SEC cave-in

January 24, 2003

THE NEXT time President Bush talks about restoring investor confidence by getting tough on corporate fraud, picture a herd of high-priced lobbyists stampeding over financial regulators.

Then picture the lobbyists smiling.

This week's case in hand is the neat bit of pressure successfully applied at the Securities and Exchange Commission by those representing accountants and lawyers.

As the SEC wraps up one of its busiest rule-making periods ever - to comply with the sweeping mandates of the Sarbanes-Oxley corporate reform legislation passed last summer - both professions side-stepped agency proposals that would have greatly altered their trades.

Accountants, SEC commissioners ruled Wednesday, won't have to give up the lucrative business of devising tax-avoidance schemes, a practice often in conflict with the independence of their audits.

Lawyers, commissioners decided yesterday, won't be required to engage in "noisy withdrawals" in the face of unaddressed corporate wrongdoing - notifying the SEC they've dismissed corporate clients because their boards failed to address problems.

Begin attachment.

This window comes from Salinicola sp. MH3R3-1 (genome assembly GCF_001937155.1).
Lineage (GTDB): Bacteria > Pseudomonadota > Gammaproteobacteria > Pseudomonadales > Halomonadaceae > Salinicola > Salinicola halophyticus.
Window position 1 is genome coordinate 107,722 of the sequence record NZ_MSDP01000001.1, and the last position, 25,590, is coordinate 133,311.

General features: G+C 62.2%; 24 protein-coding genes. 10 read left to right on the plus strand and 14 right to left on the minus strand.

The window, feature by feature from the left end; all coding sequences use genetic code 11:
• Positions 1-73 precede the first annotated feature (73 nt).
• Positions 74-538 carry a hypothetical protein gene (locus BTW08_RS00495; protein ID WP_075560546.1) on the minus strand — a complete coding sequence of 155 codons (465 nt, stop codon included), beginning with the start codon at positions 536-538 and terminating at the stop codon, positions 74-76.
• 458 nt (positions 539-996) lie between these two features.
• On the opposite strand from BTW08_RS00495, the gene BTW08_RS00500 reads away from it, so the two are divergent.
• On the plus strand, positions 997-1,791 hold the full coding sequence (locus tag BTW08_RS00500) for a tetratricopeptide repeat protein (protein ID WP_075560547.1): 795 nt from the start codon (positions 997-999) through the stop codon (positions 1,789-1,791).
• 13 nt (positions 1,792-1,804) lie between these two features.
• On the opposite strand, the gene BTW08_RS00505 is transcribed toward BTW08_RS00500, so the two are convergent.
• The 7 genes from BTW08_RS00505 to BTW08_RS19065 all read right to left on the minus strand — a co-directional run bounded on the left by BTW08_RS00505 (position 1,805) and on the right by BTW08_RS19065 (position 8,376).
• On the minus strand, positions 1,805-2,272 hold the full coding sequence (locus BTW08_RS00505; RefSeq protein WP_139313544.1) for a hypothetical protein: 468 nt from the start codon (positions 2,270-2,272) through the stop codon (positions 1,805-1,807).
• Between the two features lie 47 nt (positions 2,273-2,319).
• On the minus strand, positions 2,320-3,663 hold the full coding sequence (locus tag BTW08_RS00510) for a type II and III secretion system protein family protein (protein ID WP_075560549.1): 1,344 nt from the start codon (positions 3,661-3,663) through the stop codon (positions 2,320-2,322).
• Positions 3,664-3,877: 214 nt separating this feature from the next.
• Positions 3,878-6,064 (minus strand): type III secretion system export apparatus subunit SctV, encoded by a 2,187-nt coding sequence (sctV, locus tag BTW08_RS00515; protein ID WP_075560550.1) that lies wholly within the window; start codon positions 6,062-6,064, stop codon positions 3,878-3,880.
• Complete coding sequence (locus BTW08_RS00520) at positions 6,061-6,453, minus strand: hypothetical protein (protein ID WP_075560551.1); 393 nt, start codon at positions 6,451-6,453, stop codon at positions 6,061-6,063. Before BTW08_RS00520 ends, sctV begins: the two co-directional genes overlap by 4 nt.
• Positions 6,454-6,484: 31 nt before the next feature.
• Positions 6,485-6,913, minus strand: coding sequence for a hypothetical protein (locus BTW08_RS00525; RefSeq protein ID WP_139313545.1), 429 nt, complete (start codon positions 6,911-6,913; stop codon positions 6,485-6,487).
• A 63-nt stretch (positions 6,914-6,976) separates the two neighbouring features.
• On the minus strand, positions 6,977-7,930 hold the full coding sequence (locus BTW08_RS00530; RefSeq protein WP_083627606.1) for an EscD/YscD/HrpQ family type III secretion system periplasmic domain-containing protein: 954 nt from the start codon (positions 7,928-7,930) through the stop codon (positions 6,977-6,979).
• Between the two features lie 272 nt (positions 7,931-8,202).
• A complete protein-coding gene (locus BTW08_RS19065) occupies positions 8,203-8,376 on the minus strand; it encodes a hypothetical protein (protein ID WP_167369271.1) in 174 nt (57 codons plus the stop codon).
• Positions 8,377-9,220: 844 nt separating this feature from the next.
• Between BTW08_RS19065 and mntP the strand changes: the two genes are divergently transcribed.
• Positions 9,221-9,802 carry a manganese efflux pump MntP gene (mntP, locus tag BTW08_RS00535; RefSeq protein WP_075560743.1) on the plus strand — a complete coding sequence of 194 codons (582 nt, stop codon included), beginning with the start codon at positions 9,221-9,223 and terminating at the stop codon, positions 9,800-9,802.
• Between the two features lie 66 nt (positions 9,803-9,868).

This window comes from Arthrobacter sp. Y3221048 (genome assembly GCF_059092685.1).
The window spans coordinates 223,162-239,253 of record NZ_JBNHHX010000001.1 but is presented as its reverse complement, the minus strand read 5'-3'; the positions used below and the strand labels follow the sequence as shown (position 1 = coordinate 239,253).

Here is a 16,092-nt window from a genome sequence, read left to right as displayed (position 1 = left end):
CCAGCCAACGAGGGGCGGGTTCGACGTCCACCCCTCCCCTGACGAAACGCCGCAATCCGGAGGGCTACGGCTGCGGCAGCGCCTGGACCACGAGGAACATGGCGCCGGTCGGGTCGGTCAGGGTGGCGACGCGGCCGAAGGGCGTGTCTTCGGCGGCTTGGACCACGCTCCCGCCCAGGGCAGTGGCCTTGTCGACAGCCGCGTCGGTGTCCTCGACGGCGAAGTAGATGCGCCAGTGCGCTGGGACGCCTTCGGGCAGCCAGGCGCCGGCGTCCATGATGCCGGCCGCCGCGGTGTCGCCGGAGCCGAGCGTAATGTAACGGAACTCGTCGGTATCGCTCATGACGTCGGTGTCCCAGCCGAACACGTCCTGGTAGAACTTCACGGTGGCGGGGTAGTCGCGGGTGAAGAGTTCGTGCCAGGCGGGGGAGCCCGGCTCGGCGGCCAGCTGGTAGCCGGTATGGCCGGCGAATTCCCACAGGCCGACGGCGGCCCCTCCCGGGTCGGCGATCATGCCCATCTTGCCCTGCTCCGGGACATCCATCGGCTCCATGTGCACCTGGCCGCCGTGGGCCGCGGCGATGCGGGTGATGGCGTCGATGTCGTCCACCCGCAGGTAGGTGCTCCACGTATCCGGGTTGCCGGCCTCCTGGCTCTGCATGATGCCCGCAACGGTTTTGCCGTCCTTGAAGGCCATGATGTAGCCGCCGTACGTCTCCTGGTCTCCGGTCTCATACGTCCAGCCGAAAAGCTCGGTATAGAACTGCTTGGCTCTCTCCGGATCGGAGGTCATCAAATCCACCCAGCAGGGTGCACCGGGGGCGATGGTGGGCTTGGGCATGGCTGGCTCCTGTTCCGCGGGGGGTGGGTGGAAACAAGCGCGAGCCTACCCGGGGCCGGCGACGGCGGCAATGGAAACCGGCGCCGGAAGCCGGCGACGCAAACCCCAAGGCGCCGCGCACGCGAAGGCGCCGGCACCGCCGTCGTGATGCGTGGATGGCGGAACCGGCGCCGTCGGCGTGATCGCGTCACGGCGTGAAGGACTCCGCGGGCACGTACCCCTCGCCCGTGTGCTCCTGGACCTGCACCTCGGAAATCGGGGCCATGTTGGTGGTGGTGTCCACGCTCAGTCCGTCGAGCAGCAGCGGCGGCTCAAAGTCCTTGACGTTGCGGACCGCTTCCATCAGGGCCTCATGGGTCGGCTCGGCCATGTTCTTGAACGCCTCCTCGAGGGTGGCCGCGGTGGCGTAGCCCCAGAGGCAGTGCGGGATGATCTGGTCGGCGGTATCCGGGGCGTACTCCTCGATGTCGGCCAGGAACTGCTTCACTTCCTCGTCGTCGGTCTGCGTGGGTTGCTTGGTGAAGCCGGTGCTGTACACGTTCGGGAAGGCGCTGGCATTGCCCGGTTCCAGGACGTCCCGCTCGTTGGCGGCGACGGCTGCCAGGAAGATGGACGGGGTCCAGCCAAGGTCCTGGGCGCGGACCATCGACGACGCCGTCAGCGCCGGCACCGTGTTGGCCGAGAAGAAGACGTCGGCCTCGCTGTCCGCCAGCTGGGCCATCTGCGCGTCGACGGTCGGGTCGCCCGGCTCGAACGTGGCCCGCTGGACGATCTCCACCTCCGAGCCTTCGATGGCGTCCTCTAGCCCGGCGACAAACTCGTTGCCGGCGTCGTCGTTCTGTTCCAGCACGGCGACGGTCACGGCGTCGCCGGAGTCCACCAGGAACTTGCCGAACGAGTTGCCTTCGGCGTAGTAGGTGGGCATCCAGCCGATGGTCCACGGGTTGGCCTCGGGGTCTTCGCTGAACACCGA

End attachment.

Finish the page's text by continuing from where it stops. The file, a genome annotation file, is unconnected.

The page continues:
The SEC did approve measures to induce greater auditor independence, such as requiring lead auditors to rotate every five years. And over protests from mutual funds, the agency opted to force them to disclose how they cast corporate proxy votes on behalf of their investors.

Strictly speaking, SEC commissioners are fulfilling Sarbanes-Oxley's mandates. But the law gave them discretion to go a lot further, as with the proposed stronger rules governing accountants and lawyers. These two professions often have played central roles in corporate frauds, they have not effectively policed themselves, and the SEC cave-in this week only underscores the image of an agency - and an administration - too cozy with corporate America.

Remember: The Bush administration attributes corporate misconduct to a few bad apples, not systemic deficiencies; has tolerated woefully inadequate SEC funding; and appears content with SEC Chairman Harvey L. Pitt still leading the agency almost three months after he had lost so much credibility he had to resign.

No set of federal regulations could prevent all corporate fraud. But separating auditing from tax consulting and requiring lawyers to indirectly report corporate wrongdoing would have been big steps toward providing greater independence for these critical professions to represent stockholders' interests, not just corporate managers'. And that, in turn, would have been a big step toward the president's professed goal of restoring investor confidence.

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